"Fast" Eddie may end up saving SearsMay 17, 2012: 2:38 PM ET
The turnaround at one of the nation's largest retailers is good news for Eddie Lampert and hedge funds in general.
FORTUNE - It was far from fast. But hedge fund manager Edward Lampert may end up pulling off a turnaround at Sears Holdings (SHLD) in the end. The troubled retailer, which owns the Sears and K-Mart chains as well as apparel brand Land's End, now looks likely to keep its doors open, at least for the next year and quite possibly much longer.
On Thursday, the company, of which Lampert is the chairman and largest shareholder, said it made $189 million in the three months that ended April 28th. Its stock jumped 8% on the news, and at mid-day was trading for around $55. What's more, the company's finances appear to be strengthening. The company's capital position may grow $1.7 billion in the next year. All told, Sears' shares are now up about 60% since the beginning of the year. Not bad for a company that seemed to be on everyone's list for the next major bankruptcy.
What happened? To be fair, Sears is still far from healed. All of the company's recent profits and then some - $233 million worth - came from selling off stores and other real estate holdings. But its continuing operations showed some improvement as well, losing just $32 million, less than a quarter of the $142 million it lost in the same time a year ago. Sales shrunk, but only slightly, and less than analysts had expected.
The company appears to be benefiting from focus, and a better economy. Earlier this year, the company said it was selling off its Hometown and outlet stores. It also decided to close a line of smaller hardware stores the company was opening to take advantage of its Kenmore, DieHard and Craftsman brands. That didn't seem like a bad strategy. But sometimes focusing on your core business is more important than growth. Rather than trying to plan new businesses, the company is now sprucing up its main stores and has developed a program Shop Your Way Rewards that will give the company more information about its shoppers and what they want. These are the types of things the company should have done a while ago, but get lost when executives are thinking about expansions.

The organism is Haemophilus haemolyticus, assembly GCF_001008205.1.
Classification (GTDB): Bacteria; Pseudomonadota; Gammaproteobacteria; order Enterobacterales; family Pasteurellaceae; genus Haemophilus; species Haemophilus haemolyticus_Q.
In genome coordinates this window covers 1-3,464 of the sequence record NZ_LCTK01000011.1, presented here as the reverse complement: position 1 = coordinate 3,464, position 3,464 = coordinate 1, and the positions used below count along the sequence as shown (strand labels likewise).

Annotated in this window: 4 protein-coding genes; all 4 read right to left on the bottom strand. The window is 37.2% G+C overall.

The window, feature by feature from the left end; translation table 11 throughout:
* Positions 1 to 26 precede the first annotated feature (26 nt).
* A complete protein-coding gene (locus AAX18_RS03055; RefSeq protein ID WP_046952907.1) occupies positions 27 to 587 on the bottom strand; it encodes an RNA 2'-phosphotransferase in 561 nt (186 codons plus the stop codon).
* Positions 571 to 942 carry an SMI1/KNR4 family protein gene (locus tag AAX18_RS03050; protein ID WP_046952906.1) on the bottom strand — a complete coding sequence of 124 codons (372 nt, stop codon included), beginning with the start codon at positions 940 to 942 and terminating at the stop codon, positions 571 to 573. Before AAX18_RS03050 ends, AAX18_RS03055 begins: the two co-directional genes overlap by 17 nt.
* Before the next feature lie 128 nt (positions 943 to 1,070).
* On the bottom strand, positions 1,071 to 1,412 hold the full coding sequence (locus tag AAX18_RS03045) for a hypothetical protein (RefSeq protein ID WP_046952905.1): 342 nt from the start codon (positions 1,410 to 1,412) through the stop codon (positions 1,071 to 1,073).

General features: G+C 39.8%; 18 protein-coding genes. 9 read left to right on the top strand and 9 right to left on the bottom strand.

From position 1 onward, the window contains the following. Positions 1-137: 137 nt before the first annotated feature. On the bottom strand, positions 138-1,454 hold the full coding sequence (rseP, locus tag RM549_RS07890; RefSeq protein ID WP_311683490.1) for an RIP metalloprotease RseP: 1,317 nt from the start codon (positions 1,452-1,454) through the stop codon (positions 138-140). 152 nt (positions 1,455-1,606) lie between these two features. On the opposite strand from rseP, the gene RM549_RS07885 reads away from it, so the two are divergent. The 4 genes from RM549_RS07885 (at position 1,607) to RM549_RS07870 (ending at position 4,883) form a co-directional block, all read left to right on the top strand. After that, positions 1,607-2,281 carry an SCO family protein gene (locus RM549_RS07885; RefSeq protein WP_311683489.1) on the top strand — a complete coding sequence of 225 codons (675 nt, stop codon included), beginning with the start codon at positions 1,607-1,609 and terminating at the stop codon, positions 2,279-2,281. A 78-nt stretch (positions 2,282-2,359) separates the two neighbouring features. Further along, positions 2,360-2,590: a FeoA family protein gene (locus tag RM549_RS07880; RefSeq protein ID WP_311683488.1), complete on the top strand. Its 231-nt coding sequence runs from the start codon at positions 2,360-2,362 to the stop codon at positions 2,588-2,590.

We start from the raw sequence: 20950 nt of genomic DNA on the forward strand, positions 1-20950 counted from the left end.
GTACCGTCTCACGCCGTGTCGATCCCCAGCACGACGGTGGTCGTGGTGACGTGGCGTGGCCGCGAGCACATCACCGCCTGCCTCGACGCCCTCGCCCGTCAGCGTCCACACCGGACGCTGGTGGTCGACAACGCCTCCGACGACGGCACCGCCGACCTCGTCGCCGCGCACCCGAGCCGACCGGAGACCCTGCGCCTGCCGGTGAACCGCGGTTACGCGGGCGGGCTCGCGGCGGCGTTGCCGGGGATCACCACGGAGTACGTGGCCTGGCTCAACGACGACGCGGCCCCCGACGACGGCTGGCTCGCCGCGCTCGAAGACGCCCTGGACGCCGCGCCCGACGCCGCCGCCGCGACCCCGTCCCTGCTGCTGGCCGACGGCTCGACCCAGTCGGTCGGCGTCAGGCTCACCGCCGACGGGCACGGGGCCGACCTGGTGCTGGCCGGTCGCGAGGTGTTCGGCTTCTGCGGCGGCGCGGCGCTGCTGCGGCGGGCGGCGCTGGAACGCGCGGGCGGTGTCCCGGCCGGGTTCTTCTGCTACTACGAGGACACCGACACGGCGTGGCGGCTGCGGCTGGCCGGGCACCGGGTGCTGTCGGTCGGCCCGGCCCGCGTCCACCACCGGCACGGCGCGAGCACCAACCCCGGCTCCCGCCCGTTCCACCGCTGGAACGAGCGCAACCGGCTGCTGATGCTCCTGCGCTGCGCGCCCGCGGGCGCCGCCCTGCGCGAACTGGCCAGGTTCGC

There seems to be something else going on as well. There have been a lot of people questioning the value of hedge funds recently. The funds, that cater to high-net worth individuals and pension funds, have underperformed the market for the past three years in a row, and, as of the end of March, were trailing the market again in 2012. What's more, a recent study by former hedge fund investor Simon Lack found that in the 12 years ending in 2010, the average investor got only 3% of the average gain of hedge funds. The rest went to the highly (over) compensated managers of the funds.
If a turnaround does happen at the retailer, I think a lot of the credit will have to go to Lampert. He has stuck with the shares, providing support for the company. And he has pushed the company for change. When one strategy hasn't worked out, he's agitated for another. And he has booted management relatively quickly when things weren't working out. It hasn't been pretty. Some have dubbed Lampert's involvement in Sears as a slow moving train wreck. Yet, the latest strategy to shrink the stores and quite possible the brands is something few executives, who are usually solely focused on growth, would do if there weren't a hedge fund pushing to boost the company's shares. A private equity firm might have been able to pull off this type of turnaround as well, but with more leverage. Would Sears have survived 2008? Who knows?
Yesterday, at the Ira Sohn Conference, Bill Ackman was taking about how he is sticking with J.C. Penney, and how he helped to bring in an CEO Ron Johnson from Apple who looks to be making positive changes at the company. I have written that hedge funds may never return to glory because too many of them have become short-term trading vehicles. Both of these examples argue the opposite, though they may still be the exception. Nonetheless, what they do show is that hedge funds deserve a place in the economy and the market, though not as big a place as they have now.